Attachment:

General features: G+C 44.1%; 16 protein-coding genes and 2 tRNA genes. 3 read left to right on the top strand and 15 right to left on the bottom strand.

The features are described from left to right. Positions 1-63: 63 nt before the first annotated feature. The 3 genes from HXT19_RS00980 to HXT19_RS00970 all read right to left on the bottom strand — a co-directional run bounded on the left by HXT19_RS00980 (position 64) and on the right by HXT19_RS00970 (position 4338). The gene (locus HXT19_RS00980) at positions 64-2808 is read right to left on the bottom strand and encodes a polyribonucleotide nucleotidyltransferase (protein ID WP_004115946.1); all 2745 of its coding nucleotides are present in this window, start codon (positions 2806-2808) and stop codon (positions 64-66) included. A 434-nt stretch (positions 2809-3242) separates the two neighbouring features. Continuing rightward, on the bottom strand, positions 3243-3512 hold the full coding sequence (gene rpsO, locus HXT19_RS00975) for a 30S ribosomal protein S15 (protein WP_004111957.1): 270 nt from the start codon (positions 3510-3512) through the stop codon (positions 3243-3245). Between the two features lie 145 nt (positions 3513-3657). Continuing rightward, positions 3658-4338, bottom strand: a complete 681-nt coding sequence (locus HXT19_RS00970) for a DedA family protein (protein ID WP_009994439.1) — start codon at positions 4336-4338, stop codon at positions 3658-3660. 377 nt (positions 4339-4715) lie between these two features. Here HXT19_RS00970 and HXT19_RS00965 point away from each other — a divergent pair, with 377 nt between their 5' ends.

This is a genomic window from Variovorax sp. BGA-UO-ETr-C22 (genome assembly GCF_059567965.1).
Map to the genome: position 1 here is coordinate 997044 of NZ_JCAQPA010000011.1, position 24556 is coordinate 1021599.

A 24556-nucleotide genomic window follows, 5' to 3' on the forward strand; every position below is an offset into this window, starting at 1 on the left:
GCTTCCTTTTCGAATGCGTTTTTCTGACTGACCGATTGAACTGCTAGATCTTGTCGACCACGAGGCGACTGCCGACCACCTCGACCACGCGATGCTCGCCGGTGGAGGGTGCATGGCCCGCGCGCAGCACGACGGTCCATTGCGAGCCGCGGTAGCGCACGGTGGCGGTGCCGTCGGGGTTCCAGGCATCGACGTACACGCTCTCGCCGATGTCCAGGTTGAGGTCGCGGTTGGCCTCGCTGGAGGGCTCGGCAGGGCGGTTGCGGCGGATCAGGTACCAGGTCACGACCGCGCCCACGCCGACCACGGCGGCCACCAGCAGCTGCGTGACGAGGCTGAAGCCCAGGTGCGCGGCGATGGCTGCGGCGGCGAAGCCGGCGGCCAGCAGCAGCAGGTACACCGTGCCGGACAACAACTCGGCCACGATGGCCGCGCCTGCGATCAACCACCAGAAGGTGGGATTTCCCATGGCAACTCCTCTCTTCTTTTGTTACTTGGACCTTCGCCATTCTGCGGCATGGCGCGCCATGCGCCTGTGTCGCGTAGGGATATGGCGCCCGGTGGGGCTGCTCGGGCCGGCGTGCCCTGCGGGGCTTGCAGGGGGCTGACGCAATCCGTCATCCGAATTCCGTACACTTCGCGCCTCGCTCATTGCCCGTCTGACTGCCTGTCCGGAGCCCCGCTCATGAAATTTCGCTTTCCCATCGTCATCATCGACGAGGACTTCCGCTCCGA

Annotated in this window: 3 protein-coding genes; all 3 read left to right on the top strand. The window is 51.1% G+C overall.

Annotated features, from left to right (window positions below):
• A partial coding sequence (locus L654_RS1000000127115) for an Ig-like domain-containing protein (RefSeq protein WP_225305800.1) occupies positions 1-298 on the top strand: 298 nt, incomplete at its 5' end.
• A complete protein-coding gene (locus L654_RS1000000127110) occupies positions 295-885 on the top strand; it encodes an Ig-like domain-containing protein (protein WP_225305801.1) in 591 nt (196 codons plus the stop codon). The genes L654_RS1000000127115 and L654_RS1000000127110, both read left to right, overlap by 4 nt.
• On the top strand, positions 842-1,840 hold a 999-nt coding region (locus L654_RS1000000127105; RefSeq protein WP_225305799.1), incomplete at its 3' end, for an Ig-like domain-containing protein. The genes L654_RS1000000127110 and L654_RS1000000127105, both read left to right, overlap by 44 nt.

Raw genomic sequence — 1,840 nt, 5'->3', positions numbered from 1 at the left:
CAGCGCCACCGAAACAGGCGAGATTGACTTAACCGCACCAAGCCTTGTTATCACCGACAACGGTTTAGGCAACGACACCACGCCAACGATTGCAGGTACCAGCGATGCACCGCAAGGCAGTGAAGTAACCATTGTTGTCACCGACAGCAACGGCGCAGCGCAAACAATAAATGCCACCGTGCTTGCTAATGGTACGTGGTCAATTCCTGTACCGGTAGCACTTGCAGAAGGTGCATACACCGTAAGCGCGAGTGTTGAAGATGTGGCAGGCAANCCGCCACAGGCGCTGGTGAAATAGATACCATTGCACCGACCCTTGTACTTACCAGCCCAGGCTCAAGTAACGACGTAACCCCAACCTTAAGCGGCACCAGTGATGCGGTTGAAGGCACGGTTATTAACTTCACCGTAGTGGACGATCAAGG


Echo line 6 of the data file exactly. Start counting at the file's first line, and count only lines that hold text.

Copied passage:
GCTTCCTTTTCGAATGCGTTTTTCTGACTGACCGATTGAACTGCTAGATCTTGTCGACCACGAGGCGACTGCCGACCACCTCGACCACGCGATGCTCGCCGGTGGAGGGTGCATGGCCCGCGCGCAGCACGACGGTCCATTGCGAGCCGCGGTAGCGCACGGTGGCGGTGCCGTCGGGGTTCCAGGCATCGACGTACACGCTCTCGCCGATGTCCAGGTTGAGGTCGCGGTTGGCCTCGCTGGAGGGCTCGGCAGGGCGGTTGCGGCGGATCAGGTACCAGGTCACGACCGCGCCCACGCCGACCACGGCGGCCACCAGCAGCTGCGTGACGAGGCTGAAGCCCAGGTGCGCGGCGATGGCTGCGGCGGCGAAGCCGGCGGCCAGCAGCAGCAGGTACACCGTGCCGGACAACAACTCGGCCACGATGGCCGCGCCTGCGATCAACCACCAGAAGGTGGGATTTCCCATGGCAACTCCTCTCTTCTTTTGTTACTTGGACCTTCGCCATTCTGCGGCATGGCGCGCCATGCGCCTGTGTCGCGTAGGGATATGGCGCCCGGTGGGGCTGCTCGGGCCGGCGTGCCCTGCGGGGCTTGCAGGGGGCTGACGCAATCCGTCATCCGAATTCCGTACACTTCGCGCCTCGCTCATTGCCCGTCTGACTGCCTGTCCGGAGCCCCGCTCATGAAATTTCGCTTTCCCATCGTCATCATCGACGAGGACTTCCGCTCCGA